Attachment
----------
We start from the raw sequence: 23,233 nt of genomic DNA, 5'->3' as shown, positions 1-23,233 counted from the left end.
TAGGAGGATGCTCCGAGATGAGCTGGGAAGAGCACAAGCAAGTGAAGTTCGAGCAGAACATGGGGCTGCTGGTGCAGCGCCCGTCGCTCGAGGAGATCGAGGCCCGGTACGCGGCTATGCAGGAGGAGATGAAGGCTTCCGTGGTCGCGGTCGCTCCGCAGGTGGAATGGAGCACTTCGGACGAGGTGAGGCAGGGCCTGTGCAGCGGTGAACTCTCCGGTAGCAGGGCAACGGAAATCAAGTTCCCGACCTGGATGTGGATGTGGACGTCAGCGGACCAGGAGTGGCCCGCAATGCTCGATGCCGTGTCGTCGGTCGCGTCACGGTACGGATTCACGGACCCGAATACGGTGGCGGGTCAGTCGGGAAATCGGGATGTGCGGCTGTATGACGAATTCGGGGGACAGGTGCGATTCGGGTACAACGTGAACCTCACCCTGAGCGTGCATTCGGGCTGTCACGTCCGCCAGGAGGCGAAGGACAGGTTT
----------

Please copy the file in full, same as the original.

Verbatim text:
We start from the raw sequence: 23,233 nt of genomic DNA, 5'->3' as shown, positions 1-23,233 counted from the left end.
TAGGAGGATGCTCCGAGATGAGCTGGGAAGAGCACAAGCAAGTGAAGTTCGAGCAGAACATGGGGCTGCTGGTGCAGCGCCCGTCGCTCGAGGAGATCGAGGCCCGGTACGCGGCTATGCAGGAGGAGATGAAGGCTTCCGTGGTCGCGGTCGCTCCGCAGGTGGAATGGAGCACTTCGGACGAGGTGAGGCAGGGCCTGTGCAGCGGTGAACTCTCCGGTAGCAGGGCAACGGAAATCAAGTTCCCGACCTGGATGTGGATGTGGACGTCAGCGGACCAGGAGTGGCCCGCAATGCTCGATGCCGTGTCGTCGGTCGCGTCACGGTACGGATTCACGGACCCGAATACGGTGGCGGGTCAGTCGGGAAATCGGGATGTGCGGCTGTATGACGAATTCGGGGGACAGGTGCGATTCGGGTACAACGTGAACCTCACCCTGAGCGTGCATTCGGGCTGTCACGTCCGCCAGGAGGCGAAGGACAGGTTT